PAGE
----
Never mind early-bird specials. Night-owl deals may now define Black Friday.
If the signs of an enthusiastic response are confirmed, retailers will probably continue their invasion of Thanksgiving, opening stores as some families are still polishing off their turkey dinners, analysts and company officials said.
Parking lots at Toys R Us stores were packed before doors opened Thursday evening. Lines snaked around Target and Best Buy locations by the afternoon, with some shoppers camping out on sidewalks since Wednesday.
Throughout the week, some store workers and families launched campaigns calling on retailers to leave Thanksgiving alone, but consumers may have shown that no time is a bad time to shop.
Javier Marin was first in line at the Best Buy near Tysons Corner. He had waited since 4 p.m. Wednesday so that he could buy two TVs — a 42-inch and a 55-inch — and a stereo system.
He and four friends slept in a tent outside the store Wednesday night. On Thursday morning, his wife brought him scrambled eggs for breakfast. His Thanksgiving dinner was a Three Musketeers bar.
“I saw a good deal and didn’t want to pass it up,” said Marin, 47, of Falls Church. “I’m missing Thanksgiving with my family, but it’s just one year. I can be forgiven for that.”
Jennifer Yoo, 21, had her Thanksgiving feast — complete with ham, turkey, mashed potatoes and corn bread — delivered curbside by her brother to the Best Buy in Germantown. And with her mother as company in line, her quest for the television was a family affair.
“I always told myself I would never be one of the crazy people outside Best Buy, but I proved myself wrong this year,” said Yoo, a Gaithersburg resident who had been in line since 7 p.m. Wednesday.
Knowing that there are people willing to skip turkey and stuffing for a flat-screen TV or an Xbox video game console appears to be encouraging earlier openings each year. Last year, Toys R Us became one of the first big-box chains to launch its Black Friday specials at 10 p.m. Thursday. This year, Wal-Mart matched the move.
So Toys R Us opened its doors even earlier, at 9 p.m.
“This is just the beginning,” said Ken Homa, professor of marketing at Georgetown University’s McDonough School of Business. “Next year, we’re likely to see everybody doing this. . . . The guys with the first opportunity to get to somebody’s pocketbook are likely to take share away from their competitors.”
Holiday sales can account for upward of 40 percent of retailers’ annual total and represented nearly 20 percent of the retail industry’s total intake last year, according to the National Retail Federation, a trade group.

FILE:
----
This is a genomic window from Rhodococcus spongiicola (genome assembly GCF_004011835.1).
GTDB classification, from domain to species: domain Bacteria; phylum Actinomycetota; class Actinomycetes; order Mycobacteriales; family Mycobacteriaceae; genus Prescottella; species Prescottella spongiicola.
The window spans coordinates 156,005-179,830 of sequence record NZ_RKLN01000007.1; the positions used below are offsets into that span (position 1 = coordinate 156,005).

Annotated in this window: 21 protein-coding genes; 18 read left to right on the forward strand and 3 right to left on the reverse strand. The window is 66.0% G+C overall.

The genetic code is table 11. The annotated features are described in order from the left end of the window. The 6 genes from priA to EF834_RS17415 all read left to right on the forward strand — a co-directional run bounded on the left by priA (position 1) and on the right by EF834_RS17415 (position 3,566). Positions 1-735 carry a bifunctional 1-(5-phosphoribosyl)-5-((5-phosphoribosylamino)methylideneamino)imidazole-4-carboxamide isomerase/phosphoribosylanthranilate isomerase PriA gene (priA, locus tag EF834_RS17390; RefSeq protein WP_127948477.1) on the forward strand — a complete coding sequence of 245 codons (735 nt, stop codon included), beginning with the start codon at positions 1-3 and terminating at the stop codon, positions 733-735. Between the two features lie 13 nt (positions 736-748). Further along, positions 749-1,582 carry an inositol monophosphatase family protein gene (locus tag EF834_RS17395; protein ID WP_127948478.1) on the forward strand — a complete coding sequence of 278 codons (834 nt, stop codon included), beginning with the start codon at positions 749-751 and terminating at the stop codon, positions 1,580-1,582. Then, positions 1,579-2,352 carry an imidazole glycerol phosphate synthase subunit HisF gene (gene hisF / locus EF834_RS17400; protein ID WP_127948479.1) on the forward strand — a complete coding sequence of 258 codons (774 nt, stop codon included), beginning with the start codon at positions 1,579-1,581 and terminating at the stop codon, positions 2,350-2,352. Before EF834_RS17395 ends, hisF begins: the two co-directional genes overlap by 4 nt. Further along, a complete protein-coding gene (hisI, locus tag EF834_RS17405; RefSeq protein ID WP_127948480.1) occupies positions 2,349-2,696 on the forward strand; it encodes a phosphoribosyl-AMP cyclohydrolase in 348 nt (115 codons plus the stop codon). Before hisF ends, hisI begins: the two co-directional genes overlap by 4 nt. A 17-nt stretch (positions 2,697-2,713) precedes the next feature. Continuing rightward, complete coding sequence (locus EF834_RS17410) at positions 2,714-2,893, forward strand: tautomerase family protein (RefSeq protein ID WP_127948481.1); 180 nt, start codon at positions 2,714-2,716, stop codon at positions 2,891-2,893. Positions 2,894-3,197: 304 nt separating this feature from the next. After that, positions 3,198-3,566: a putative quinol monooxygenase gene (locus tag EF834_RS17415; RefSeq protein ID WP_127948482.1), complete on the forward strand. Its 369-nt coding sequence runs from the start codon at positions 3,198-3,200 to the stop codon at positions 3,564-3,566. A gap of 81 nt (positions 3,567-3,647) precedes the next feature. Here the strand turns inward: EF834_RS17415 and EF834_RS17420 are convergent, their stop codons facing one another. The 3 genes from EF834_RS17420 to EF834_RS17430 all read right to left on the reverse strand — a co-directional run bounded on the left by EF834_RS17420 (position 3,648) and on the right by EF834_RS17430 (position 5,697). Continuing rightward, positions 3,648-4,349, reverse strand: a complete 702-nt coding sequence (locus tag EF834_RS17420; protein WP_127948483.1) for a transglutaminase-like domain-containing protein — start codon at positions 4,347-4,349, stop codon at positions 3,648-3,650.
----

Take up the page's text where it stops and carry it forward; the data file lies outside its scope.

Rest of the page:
Merchants entered this holiday season with the European debt crisis, weak U.S. economic growth and failed “supercommittee” talks threatening to sour consumers on spending. Some surveys show that a large number of households believe it is a bad time to spend.
Yet shoppers have a way of defying expectations.
“Consumers never cease to surprise me with how they can spend when it looks like they don’t have the ability to,” said Maggie Taylor, vice president and senior credit officer at Moody’s Investors Service.
Kevin Hourican, senior vice president and regional director of stores for Macy’s, said he was convinced consumers would flock to the department store for an earlier opening after witnessing the crowds at Tysons Corner last year.
Macy’s had tested the late-night opening at a handful of stores last year. Based on the success at those locations and for other retailers, the company was ready to kick off a midnight opening across the country.
“It was a pretty easy decision,” Hourican said. “We’re getting a customer that wasn’t coming in at 4 a.m. but one that never went to bed.”
Tighter budgets may have lured many consumers to late-night sales for deep discounts on items they otherwise could not afford.
“Sometimes we have to make sacrifices with the economy being what it is,” Joel Castillo, 19, said while standing in line at Best Buy in Germantown for a $200 42-inch flat-screen television. “Once I’m at home watching my TV, it will be worth it.”
Seasoned Black Friday shoppers in some cases praised retailers for forgoing the standard openings in the wee hours of Friday morning.